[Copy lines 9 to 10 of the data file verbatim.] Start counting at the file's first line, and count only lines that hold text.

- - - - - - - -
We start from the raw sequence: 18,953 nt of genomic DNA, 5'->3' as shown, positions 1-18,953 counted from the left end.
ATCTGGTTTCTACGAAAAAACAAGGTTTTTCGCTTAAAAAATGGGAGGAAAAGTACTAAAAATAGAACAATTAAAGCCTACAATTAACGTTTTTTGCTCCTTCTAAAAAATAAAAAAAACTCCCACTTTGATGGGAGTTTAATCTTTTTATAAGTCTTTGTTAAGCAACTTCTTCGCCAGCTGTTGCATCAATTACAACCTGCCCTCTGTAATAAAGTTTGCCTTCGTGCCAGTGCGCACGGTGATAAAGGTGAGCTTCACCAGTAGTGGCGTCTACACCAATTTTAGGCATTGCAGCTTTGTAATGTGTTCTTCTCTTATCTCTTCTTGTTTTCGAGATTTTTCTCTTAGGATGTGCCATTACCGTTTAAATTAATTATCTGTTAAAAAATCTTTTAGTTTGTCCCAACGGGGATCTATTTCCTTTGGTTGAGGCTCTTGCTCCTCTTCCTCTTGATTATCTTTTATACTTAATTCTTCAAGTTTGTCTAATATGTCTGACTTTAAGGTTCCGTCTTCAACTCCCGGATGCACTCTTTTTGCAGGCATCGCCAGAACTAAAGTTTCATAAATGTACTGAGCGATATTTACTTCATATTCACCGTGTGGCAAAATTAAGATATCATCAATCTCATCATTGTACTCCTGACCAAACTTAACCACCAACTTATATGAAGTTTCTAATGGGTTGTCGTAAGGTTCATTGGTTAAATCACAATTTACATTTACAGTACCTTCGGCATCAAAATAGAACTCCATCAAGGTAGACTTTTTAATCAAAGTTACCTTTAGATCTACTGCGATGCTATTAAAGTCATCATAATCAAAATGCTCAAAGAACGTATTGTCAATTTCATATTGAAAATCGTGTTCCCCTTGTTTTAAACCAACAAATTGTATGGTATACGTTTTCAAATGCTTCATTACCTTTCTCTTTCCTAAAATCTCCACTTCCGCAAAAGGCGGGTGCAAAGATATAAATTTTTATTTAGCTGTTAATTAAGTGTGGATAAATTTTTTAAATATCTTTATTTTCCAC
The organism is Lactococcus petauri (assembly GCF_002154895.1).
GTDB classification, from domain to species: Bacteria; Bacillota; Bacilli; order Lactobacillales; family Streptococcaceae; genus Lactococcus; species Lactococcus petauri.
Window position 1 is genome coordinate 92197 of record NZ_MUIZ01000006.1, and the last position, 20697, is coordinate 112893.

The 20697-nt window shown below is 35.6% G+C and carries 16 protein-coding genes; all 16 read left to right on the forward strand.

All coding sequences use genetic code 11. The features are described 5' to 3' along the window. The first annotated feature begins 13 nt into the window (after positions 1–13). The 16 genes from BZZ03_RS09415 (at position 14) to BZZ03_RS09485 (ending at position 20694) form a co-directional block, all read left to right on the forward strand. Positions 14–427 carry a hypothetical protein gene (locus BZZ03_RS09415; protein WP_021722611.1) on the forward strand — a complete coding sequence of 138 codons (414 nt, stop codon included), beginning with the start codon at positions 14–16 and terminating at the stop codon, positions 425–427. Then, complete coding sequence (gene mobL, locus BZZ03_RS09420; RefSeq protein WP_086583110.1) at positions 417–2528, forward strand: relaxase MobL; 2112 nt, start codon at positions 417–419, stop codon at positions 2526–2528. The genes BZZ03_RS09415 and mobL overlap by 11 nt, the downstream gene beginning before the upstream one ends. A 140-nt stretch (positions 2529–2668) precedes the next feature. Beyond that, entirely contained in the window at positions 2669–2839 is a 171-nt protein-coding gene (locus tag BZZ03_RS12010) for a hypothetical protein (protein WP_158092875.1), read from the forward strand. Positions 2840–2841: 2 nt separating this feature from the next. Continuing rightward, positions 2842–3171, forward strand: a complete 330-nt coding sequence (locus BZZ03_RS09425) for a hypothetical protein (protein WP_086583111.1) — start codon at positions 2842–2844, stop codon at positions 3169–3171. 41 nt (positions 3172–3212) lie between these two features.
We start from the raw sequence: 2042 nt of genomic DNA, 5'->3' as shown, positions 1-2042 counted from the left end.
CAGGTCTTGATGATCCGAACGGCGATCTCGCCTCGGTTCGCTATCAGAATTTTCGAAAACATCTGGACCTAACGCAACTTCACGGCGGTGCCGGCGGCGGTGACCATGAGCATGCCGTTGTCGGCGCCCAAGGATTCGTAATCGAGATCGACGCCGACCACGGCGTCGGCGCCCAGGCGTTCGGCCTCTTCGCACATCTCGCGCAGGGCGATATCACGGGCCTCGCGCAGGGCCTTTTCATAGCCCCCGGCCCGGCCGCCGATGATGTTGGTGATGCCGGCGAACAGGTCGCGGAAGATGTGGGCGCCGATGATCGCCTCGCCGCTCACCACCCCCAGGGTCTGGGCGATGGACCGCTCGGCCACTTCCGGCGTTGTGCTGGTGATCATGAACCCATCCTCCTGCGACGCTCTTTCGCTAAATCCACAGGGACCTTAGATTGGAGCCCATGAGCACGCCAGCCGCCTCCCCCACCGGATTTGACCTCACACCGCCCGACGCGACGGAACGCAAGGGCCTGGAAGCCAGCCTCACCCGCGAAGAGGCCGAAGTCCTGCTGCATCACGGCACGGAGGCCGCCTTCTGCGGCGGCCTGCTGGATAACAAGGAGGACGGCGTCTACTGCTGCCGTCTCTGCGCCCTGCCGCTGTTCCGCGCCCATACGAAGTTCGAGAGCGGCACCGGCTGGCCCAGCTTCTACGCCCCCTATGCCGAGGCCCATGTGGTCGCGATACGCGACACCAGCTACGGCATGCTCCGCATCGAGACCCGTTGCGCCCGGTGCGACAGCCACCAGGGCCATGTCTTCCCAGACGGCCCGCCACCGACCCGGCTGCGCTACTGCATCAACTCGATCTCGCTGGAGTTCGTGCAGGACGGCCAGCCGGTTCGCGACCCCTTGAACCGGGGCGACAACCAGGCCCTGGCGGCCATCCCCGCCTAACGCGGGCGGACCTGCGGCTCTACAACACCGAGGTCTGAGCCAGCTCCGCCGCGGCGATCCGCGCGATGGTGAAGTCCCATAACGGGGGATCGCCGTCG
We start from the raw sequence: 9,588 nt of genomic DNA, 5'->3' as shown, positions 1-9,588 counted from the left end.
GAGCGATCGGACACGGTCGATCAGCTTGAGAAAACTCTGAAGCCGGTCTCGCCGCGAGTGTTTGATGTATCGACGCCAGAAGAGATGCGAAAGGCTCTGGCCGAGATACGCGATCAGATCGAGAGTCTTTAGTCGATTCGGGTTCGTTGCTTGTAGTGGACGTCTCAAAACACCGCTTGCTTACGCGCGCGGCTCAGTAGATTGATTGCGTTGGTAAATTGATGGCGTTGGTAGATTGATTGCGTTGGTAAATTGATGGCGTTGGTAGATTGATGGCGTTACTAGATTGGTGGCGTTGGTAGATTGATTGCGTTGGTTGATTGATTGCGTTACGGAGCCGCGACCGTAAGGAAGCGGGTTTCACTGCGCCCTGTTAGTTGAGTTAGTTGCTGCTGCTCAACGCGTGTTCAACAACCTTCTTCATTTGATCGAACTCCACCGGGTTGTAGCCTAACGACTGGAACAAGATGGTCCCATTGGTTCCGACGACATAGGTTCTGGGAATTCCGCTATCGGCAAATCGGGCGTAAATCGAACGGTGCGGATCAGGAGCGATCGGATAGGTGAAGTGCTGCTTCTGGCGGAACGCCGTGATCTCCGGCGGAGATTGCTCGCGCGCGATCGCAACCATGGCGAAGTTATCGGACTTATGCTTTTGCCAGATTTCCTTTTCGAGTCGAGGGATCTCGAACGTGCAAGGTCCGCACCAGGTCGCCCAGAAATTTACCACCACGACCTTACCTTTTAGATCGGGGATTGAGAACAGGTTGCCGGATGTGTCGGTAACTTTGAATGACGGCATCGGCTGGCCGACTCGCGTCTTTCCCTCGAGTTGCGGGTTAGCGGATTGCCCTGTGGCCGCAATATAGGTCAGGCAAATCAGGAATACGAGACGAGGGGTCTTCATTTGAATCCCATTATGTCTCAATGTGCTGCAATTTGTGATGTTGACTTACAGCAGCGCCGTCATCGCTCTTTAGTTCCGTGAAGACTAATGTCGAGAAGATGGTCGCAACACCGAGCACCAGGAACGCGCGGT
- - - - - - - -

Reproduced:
CAGGTCTTGATGATCCGAACGGCGATCTCGCCTCGGTTCGCTATCAGAATTTTCGAAAACATCTGGACCTAACGCAACTTCACGGCGGTGCCGGCGGCGGTGACCATGAGCATGCCGTTGTCGGCGCCCAAGGATTCGTAATCGAGATCGACGCCGACCACGGCGTCGGCGCCCAGGCGTTCGGCCTCTTCGCACATCTCGCGCAGGGCGATATCACGGGCCTCGCGCAGGGCCTTTTCATAGCCCCCGGCCCGGCCGCCGATGATGTTGGTGATGCCGGCGAACAGGTCGCGGAAGATGTGGGCGCCGATGATCGCCTCGCCGCTCACCACCCCCAGGGTCTGGGCGATGGACCGCTCGGCCACTTCCGGCGTTGTGCTGGTGATCATGAACCCATCCTCCTGCGACGCTCTTTCGCTAAATCCACAGGGACCTTAGATTGGAGCCCATGAGCACGCCAGCCGCCTCCCCCACCGGATTTGACCTCACACCGCCCGACGCGACGGAACGCAAGGGCCTGGAAGCCAGCCTCACCCGCGAAGAGGCCGAAGTCCTGCTGCATCACGGCACGGAGGCCGCCTTCTGCGGCGGCCTGCTGGATAACAAGGAGGACGGCGTCTACTGCTGCCGTCTCTGCGCCCTGCCGCTGTTCCGCGCCCATACGAAGTTCGAGAGCGGCACCGGCTGGCCCAGCTTCTACGCCCCCTATGCCGAGGCCCATGTGGTCGCGATACGCGACACCAGCTACGGCATGCTCCGCATCGAGACCCGTTGCGCCCGGTGCGACAGCCACCAGGGCCATGTCTTCCCAGACGGCCCGCCACCGACCCGGCTGCGCTACTGCATCAACTCGATCTCGCTGGAGTTCGTGCAGGACGGCCAGCCGGTTCGCGACCCCTTGAACCGGGGCGACAACCAGGCCCTGGCGGCCATCCCCGCCTAACGCGGGCGGACCTGCGGCTCTACAACACCGAGGTCTGAGCCAGCTCCGCCGCGGCGATCCGCGCGATGGTGAAGTCCCATAACGGGGGATCGCCGTCG
We start from the raw sequence: 9,588 nt of genomic DNA, 5'->3' as shown, positions 1-9,588 counted from the left end.